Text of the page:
@LunaDragofelis definitional equality, defeq for short, is a concept in type theory. basically, you have propositional equality that you have to supply a proof for, and definitional equality that follows from the rules of the system and any definitions that you make.
for example in Lean, if a is a natural number, "a + 0 = a" is a definitional equality but "0 + a = a" does not hold definitionally, only propositionally.
@LunaDragofelis the reason you would want definitional equality is that you can use it automatically. so if you prove something about all numbers smaller than `a + b`, and want to apply it to the numbers smaller than `a`, then you are immediately done by setting `b = 0`.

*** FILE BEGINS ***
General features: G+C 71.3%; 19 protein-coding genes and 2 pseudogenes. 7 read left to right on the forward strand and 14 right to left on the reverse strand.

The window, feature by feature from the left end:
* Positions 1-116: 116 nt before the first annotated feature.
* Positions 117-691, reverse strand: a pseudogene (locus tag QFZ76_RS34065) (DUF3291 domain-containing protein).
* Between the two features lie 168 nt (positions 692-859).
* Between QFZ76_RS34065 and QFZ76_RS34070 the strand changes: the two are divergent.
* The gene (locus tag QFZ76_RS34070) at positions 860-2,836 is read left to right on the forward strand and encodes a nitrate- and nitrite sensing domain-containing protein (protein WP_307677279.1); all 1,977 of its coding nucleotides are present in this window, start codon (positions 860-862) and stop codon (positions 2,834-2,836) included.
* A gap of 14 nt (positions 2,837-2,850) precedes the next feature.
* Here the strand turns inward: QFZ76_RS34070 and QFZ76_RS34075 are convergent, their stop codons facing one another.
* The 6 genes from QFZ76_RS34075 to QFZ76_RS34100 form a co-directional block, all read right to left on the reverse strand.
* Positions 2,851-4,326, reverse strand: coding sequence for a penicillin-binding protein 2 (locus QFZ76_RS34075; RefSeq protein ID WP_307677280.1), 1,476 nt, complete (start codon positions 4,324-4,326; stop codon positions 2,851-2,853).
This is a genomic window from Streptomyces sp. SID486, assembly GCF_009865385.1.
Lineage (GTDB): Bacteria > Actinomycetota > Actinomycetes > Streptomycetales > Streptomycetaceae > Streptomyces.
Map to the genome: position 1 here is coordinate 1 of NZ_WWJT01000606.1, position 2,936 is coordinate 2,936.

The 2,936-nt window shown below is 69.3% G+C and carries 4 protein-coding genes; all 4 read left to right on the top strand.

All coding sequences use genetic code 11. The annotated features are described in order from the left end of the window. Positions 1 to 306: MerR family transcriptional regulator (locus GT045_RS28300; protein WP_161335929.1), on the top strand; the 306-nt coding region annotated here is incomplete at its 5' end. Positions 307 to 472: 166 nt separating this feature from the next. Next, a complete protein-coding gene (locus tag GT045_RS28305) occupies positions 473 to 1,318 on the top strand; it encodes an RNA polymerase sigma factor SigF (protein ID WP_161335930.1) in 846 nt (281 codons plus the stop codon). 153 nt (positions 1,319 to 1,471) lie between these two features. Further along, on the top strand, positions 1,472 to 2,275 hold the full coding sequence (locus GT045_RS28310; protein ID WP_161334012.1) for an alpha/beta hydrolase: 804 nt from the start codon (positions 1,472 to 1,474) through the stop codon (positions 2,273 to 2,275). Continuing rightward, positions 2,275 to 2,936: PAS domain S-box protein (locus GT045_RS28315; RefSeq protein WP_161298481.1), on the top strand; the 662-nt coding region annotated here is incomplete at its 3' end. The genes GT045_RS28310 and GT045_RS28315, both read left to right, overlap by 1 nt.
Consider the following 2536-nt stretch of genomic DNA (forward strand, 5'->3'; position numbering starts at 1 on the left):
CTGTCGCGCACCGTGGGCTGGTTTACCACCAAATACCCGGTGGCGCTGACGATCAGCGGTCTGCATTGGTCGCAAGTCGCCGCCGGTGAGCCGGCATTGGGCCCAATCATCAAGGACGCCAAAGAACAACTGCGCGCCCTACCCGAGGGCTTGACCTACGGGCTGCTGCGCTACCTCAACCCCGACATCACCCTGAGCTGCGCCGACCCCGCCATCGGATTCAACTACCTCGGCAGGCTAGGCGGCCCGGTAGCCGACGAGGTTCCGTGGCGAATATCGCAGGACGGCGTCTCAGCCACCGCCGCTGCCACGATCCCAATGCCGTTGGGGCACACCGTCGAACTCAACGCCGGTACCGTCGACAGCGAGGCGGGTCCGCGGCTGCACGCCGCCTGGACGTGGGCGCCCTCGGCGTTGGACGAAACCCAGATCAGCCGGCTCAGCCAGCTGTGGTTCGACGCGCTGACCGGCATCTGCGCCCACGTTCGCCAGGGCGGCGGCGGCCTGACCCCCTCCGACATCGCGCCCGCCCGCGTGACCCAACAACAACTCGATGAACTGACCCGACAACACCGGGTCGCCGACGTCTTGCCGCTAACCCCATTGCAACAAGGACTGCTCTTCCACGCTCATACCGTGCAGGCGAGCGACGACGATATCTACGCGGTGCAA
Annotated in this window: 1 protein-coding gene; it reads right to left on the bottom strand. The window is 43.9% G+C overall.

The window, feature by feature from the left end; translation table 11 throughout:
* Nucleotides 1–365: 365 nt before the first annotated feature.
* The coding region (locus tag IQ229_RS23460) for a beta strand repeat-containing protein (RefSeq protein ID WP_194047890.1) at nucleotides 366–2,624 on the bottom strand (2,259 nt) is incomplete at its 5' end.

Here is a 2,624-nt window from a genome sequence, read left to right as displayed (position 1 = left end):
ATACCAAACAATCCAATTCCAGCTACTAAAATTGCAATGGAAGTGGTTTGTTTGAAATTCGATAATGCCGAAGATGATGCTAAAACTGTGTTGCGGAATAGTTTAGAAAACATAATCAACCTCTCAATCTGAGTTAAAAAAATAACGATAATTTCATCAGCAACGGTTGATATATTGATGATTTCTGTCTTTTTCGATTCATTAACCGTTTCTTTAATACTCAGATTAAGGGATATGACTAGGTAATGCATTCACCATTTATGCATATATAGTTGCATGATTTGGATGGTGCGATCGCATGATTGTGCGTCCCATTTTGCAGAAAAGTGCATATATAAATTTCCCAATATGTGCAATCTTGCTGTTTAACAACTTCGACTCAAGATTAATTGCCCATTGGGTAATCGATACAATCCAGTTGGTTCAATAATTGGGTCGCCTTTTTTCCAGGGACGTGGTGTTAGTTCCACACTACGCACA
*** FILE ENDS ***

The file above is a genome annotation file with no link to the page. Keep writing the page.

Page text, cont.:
but the drawback is that it does not work if instead you want to apply it to the numbers smaller than `b` by setting `a = 0`
@LunaDragofelis sorry, I always find it hard to estimate at which level to start!
let's try from a programming POV: imagine what a pain it would be if any part of your program would be allowed to depend on the exact way you write code in any other part. not just the return values, but also e.g. the order in which you put two if statements, and crash if it's wrong.
well, it turns out definitional equality in certain ("intensional") type theories does basically this.
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